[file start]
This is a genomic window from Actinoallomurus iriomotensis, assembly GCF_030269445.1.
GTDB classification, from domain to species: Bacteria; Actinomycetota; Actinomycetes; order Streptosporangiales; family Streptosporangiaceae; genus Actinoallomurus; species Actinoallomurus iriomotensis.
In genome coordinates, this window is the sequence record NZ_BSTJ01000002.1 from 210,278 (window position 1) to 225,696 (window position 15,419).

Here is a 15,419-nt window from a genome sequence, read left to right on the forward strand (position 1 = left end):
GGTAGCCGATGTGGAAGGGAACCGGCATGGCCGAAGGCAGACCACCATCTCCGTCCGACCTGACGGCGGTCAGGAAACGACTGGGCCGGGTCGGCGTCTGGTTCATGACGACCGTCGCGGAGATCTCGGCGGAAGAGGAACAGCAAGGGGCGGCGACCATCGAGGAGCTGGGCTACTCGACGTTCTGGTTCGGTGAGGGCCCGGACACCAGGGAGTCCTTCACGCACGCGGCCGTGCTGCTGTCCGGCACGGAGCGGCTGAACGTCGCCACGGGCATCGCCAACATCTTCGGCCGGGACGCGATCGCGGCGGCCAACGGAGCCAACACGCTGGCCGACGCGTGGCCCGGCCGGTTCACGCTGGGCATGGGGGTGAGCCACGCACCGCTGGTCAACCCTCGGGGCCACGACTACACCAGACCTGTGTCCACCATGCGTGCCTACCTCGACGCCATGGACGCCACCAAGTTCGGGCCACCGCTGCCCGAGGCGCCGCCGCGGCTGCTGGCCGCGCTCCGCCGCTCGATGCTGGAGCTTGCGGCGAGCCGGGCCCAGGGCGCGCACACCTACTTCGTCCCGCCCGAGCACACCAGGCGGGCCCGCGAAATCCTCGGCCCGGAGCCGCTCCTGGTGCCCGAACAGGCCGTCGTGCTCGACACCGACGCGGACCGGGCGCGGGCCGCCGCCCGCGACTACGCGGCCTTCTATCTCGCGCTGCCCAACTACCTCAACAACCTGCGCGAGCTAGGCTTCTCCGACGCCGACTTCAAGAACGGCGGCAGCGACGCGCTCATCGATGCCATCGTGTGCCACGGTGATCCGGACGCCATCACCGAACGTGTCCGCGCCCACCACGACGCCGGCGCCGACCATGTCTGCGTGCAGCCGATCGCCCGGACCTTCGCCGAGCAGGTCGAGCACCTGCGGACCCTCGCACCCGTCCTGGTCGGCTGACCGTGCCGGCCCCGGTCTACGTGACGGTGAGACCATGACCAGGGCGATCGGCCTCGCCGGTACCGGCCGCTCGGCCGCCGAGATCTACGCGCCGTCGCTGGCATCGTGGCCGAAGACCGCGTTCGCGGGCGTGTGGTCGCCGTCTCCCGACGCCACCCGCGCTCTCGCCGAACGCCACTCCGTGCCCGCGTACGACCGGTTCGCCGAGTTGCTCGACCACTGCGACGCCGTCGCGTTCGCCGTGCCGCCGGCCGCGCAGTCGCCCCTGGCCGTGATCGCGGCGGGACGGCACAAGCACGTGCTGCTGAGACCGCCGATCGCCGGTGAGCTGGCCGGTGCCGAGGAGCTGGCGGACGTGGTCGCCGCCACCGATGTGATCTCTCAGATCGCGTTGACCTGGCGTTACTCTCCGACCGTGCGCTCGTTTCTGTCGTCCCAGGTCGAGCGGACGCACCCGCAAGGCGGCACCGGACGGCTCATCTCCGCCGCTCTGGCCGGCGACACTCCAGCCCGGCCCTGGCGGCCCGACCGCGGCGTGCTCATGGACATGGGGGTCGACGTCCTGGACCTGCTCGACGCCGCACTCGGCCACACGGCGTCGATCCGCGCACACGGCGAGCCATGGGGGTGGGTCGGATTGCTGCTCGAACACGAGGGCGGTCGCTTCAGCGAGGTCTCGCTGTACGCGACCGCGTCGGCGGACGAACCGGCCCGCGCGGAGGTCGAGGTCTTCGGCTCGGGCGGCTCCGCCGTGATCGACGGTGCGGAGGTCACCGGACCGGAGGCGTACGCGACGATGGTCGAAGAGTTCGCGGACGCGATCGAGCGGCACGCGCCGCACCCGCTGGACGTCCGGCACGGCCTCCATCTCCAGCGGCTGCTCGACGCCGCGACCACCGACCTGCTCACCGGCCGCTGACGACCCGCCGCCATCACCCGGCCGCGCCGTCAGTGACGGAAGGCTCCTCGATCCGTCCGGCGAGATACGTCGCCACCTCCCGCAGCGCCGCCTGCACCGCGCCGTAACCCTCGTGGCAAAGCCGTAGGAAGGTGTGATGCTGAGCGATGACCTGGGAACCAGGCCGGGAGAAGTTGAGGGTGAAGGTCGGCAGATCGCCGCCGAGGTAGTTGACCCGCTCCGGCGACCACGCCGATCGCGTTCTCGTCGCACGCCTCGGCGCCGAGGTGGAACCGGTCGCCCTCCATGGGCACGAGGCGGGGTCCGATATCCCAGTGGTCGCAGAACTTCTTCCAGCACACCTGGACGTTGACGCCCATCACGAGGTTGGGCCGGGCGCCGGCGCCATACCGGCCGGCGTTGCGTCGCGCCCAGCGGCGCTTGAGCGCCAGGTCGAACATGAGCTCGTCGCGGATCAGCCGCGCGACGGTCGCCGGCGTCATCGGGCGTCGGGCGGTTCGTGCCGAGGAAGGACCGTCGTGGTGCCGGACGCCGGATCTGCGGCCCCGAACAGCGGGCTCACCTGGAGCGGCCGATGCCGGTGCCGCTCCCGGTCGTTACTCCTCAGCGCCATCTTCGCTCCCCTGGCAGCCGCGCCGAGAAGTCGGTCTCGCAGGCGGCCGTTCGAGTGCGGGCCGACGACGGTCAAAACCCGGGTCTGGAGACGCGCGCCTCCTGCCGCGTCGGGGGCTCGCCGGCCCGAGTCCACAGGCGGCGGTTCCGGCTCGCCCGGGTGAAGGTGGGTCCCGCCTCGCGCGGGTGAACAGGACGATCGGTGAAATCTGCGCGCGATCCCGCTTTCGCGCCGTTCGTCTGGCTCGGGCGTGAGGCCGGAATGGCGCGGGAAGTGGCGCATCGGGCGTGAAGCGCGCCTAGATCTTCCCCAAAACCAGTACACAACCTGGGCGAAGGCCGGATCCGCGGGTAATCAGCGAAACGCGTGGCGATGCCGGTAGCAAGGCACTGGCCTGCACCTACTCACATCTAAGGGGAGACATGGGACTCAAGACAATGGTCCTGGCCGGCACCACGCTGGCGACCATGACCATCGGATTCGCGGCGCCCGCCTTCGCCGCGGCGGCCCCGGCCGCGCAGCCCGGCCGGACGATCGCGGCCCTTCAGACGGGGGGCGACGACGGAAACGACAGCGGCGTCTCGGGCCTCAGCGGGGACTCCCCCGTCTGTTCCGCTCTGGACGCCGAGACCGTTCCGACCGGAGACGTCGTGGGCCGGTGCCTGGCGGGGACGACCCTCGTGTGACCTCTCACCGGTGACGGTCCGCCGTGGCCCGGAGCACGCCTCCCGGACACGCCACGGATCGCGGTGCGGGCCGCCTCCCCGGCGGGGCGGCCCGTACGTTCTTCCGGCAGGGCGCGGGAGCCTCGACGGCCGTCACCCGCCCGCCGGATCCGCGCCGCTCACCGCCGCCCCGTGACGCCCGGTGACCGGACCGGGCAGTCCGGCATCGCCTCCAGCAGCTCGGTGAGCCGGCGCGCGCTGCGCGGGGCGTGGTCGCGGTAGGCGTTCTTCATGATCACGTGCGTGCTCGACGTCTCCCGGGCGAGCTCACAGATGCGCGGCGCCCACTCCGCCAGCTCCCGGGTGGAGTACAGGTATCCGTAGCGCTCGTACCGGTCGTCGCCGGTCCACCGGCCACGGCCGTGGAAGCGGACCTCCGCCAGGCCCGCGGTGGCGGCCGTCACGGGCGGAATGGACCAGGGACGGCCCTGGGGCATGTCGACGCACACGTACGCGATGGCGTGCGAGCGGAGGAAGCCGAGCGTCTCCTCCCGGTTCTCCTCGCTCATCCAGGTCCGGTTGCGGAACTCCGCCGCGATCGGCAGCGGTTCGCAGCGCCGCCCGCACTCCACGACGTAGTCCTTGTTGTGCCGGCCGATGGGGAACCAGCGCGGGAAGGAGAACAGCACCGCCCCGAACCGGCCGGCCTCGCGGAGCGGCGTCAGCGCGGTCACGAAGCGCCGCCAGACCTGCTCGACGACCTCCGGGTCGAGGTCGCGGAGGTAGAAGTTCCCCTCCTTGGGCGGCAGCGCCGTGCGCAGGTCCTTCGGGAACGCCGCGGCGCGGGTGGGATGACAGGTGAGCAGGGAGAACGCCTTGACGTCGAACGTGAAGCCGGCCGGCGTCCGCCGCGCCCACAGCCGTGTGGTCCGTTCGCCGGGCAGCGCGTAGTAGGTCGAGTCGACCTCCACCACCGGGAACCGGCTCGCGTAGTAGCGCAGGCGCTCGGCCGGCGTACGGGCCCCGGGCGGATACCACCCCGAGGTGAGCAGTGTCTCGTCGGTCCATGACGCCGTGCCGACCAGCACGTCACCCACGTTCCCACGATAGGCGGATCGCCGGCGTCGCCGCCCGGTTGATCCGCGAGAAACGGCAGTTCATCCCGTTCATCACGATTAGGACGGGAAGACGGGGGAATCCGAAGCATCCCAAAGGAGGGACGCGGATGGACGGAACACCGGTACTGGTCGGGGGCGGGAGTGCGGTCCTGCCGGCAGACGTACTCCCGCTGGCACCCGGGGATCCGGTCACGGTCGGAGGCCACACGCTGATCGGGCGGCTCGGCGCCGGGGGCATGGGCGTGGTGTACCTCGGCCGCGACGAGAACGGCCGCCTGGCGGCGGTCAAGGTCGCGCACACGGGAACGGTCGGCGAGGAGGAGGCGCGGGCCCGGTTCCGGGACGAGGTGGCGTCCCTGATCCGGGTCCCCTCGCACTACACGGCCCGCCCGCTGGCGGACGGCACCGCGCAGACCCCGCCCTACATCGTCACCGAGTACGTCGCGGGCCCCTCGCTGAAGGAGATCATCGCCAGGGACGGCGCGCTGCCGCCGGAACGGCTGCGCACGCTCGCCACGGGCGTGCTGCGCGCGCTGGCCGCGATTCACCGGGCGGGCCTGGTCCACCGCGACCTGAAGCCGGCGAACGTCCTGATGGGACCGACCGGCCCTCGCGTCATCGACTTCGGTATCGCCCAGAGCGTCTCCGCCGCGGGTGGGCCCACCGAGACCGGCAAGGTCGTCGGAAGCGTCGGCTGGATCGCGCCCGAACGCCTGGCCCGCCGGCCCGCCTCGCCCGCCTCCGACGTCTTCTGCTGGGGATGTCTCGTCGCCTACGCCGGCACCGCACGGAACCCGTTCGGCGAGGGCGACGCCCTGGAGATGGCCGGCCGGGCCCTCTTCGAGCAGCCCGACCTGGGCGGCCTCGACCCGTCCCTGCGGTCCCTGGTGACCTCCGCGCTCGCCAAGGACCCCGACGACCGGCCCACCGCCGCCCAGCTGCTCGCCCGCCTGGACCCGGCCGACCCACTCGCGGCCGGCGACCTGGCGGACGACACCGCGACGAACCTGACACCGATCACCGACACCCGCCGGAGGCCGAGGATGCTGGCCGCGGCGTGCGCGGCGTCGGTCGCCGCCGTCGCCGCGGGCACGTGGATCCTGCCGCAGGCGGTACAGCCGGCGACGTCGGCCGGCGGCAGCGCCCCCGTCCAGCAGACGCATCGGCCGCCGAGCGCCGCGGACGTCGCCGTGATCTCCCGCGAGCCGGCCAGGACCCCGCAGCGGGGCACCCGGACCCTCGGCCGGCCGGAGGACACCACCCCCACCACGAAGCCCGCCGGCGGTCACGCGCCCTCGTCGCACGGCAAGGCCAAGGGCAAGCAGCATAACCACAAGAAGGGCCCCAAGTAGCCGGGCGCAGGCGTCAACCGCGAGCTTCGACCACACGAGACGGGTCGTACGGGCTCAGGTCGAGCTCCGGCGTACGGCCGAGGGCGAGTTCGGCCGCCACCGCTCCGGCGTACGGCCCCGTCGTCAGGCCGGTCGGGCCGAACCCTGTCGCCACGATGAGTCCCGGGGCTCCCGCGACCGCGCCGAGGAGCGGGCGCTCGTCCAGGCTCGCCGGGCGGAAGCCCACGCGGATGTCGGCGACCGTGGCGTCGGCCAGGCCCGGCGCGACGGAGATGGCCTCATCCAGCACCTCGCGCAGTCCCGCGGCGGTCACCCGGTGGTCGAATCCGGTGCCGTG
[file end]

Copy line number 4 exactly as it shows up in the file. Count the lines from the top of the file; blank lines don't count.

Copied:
Here is a 15,419-nt window from a genome sequence, read left to right on the forward strand (position 1 = left end):